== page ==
The authors reviewed 18 patients, 19 thumbs, after surgical treatment of thumb duplication at an average follow-up of 22 years. The procedure involved a Bilhaut wedge excision or excision of the radial supernumerary thumb. Adequate subjective function was reported in 18 cases, and pinch strength averaged 81% of the contralateral normal thumbs. Dissatisfaction was expressed in 7 cases and was attributed mainly to the aesthetic outcome (“bent thumb appearance”).
This study showed worse overall results for surgical treatment of thumb duplication when compared to other published series with an average follow-up of 4 years or less. Poor cosmesis was attributed primarily to lateral deviation of the thumb. The authors hypothesized that an angular deformity might worsen with time and become more apparent at a long-term assessment. Some of these patients may require subsequent corrective surgery identified during growth.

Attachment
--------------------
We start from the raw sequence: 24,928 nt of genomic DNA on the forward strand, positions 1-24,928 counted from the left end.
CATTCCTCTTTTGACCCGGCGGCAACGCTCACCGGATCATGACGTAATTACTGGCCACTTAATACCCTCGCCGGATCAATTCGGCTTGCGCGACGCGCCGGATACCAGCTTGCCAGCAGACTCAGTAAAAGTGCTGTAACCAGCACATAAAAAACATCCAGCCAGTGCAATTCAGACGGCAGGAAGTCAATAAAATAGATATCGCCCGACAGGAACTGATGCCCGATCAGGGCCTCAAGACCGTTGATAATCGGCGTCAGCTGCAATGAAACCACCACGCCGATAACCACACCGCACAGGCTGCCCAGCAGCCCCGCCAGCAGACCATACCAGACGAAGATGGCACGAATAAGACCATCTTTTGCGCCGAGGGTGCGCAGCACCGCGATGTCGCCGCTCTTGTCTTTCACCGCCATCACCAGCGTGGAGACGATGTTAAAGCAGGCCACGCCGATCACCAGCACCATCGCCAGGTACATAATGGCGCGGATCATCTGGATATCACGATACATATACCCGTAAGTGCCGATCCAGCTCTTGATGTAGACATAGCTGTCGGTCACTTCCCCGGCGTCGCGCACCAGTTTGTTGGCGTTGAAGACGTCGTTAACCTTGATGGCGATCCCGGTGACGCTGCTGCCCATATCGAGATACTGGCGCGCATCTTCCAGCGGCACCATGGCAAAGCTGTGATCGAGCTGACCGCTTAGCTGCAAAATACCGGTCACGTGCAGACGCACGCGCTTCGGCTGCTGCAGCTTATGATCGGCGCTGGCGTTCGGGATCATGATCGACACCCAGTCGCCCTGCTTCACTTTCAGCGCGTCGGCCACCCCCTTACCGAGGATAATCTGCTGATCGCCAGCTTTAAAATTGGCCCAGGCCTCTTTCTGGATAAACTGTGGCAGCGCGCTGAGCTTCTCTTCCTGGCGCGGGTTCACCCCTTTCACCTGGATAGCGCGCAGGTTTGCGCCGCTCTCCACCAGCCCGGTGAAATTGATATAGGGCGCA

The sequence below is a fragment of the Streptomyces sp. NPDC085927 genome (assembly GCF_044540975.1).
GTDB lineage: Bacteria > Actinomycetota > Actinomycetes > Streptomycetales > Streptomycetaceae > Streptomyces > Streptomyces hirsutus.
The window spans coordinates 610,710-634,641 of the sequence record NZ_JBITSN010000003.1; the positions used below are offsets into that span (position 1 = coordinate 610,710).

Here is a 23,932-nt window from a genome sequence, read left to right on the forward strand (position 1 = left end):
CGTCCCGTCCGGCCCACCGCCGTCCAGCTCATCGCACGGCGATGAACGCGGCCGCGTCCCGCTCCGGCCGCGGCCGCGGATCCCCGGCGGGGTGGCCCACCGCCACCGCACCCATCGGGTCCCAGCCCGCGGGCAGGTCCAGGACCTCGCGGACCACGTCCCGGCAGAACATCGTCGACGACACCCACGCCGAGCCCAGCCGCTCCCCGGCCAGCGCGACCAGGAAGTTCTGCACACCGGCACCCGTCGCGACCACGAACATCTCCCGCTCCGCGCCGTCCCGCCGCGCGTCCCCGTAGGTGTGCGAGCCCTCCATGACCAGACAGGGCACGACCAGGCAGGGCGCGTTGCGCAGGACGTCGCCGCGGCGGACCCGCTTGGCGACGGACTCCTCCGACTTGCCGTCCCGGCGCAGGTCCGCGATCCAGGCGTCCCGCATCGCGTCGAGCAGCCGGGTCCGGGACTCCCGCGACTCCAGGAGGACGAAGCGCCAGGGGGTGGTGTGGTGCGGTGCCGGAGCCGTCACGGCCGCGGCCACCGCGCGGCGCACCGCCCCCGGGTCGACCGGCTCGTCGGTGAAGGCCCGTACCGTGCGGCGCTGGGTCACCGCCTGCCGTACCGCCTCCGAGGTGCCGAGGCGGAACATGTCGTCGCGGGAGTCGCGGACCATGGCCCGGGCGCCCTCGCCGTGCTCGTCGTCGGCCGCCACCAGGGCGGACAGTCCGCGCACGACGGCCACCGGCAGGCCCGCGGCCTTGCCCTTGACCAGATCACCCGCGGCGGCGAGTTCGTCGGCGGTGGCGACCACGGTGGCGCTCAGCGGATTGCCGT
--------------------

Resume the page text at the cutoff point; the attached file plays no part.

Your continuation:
J Hand Surg